Essay 14 November Use the calm between the storms To save lives and livelihoods, natural and social scientists must work with decision-makers and politicians in the time between natural disasters as well as during them. Essay 07 November Time to pick the fly's brain Drosophila transformed developmental genetics and cell biology. Essay 07 November A timely harvest The public should be consulted on contentious research and development early enough for their opinions to influence the course of science and policy-making.
Essay 31 October Technologies of humility Researchers and policy-makers need ways for accommodating the partiality of scientific knowledge and for acting under the inevitable uncertainty it holds. Essay 24 October Fishing for certainty Science advisers should have confidence in their data, or risk being undermined by more dogmatic and vociferous stakeholders during the policy-making process. Essay 17 October Big lessons for a healthy future This week's report on obesity policy in the United Kingdom highlights three challenges for scientists and politicians working together.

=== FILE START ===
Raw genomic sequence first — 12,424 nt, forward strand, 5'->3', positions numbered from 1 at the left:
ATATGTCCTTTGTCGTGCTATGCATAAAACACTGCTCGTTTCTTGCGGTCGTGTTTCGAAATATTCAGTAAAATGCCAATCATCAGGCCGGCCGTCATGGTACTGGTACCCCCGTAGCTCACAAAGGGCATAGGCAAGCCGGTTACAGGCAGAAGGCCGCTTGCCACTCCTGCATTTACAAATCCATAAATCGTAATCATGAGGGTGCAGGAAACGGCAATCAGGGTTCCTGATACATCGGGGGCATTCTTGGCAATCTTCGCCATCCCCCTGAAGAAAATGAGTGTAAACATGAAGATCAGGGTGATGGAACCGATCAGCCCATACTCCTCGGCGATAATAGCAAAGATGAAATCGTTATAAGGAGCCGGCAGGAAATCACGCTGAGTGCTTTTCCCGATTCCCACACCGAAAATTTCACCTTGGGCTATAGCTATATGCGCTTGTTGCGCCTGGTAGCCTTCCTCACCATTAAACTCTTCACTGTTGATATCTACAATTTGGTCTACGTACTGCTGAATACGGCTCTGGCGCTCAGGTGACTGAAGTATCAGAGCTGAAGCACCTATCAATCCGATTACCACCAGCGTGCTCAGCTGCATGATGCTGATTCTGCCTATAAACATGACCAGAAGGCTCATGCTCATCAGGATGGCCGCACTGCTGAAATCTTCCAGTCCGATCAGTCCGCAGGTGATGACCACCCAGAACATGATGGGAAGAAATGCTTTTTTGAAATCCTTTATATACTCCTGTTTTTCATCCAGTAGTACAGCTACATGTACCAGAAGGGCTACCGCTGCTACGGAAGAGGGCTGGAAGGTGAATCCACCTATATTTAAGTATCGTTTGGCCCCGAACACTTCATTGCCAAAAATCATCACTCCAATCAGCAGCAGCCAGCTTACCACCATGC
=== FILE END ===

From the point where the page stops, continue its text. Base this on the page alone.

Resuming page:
Essay 10 October When ministers are well primed Enthusing and informing government members about science can have surprising and gratifying results.
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Essay 10 October Fifty years of hopes and fears Atomic energy was cutting edge when the Windscale fire showed the world the effects of a nuclear accident. Essay 03 October The little ball made science bigger When the Sputnik satellite went into orbit in , it revolutionized the practice of international science and changed the demography of Western research. Essay 18 July Walk the Planck Where relativity and quantum mechanics clash, new laws of physics should emerge. Essay 04 July A constant surprise Whether ancient or new, in distant galaxies or our own cosmic back-yard, stars have dramatic similarities that hint at remarkably robust formative processes.